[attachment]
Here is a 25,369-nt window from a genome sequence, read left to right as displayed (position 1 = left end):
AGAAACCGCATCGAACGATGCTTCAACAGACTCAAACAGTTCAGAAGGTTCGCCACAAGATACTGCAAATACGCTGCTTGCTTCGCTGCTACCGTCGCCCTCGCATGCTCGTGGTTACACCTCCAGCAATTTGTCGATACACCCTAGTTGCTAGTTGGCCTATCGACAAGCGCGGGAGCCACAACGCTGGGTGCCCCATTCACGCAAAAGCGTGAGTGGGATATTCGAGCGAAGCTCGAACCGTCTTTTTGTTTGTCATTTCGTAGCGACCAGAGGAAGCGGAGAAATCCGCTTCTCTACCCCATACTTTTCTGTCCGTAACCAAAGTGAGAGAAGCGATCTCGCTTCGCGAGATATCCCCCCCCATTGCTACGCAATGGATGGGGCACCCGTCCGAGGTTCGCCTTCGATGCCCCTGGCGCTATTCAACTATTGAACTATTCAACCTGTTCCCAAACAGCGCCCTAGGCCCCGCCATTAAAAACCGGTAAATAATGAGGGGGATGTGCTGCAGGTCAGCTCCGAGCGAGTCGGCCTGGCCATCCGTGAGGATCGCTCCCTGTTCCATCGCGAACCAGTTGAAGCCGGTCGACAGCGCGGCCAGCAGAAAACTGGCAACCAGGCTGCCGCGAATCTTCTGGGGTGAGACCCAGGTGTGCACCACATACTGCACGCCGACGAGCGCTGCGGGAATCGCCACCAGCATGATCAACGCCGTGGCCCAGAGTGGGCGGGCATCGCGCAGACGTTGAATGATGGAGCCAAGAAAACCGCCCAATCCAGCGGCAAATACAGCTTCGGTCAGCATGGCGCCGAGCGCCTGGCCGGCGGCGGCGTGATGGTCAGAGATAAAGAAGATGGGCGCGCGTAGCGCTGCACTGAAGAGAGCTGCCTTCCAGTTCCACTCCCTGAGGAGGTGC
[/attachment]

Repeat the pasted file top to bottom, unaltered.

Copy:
Here is a 25,369-nt window from a genome sequence, read left to right as displayed (position 1 = left end):
AGAAACCGCATCGAACGATGCTTCAACAGACTCAAACAGTTCAGAAGGTTCGCCACAAGATACTGCAAATACGCTGCTTGCTTCGCTGCTACCGTCGCCCTCGCATGCTCGTGGTTACACCTCCAGCAATTTGTCGATACACCCTAGTTGCTAGTTGGCCTATCGACAAGCGCGGGAGCCACAACGCTGGGTGCCCCATTCACGCAAAAGCGTGAGTGGGATATTCGAGCGAAGCTCGAACCGTCTTTTTGTTTGTCATTTCGTAGCGACCAGAGGAAGCGGAGAAATCCGCTTCTCTACCCCATACTTTTCTGTCCGTAACCAAAGTGAGAGAAGCGATCTCGCTTCGCGAGATATCCCCCCCCATTGCTACGCAATGGATGGGGCACCCGTCCGAGGTTCGCCTTCGATGCCCCTGGCGCTATTCAACTATTGAACTATTCAACCTGTTCCCAAACAGCGCCCTAGGCCCCGCCATTAAAAACCGGTAAATAATGAGGGGGATGTGCTGCAGGTCAGCTCCGAGCGAGTCGGCCTGGCCATCCGTGAGGATCGCTCCCTGTTCCATCGCGAACCAGTTGAAGCCGGTCGACAGCGCGGCCAGCAGAAAACTGGCAACCAGGCTGCCGCGAATCTTCTGGGGTGAGACCCAGGTGTGCACCACATACTGCACGCCGACGAGCGCTGCGGGAATCGCCACCAGCATGATCAACGCCGTGGCCCAGAGTGGGCGGGCATCGCGCAGACGTTGAATGATGGAGCCAAGAAAACCGCCCAATCCAGCGGCAAATACAGCTTCGGTCAGCATGGCGCCGAGCGCCTGGCCGGCGGCGGCGTGATGGTCAGAGATAAAGAAGATGGGCGCGCGTAGCGCTGCACTGAAGAGAGCTGCCTTCCAGTTCCACTCCCTGAGGAGGTGC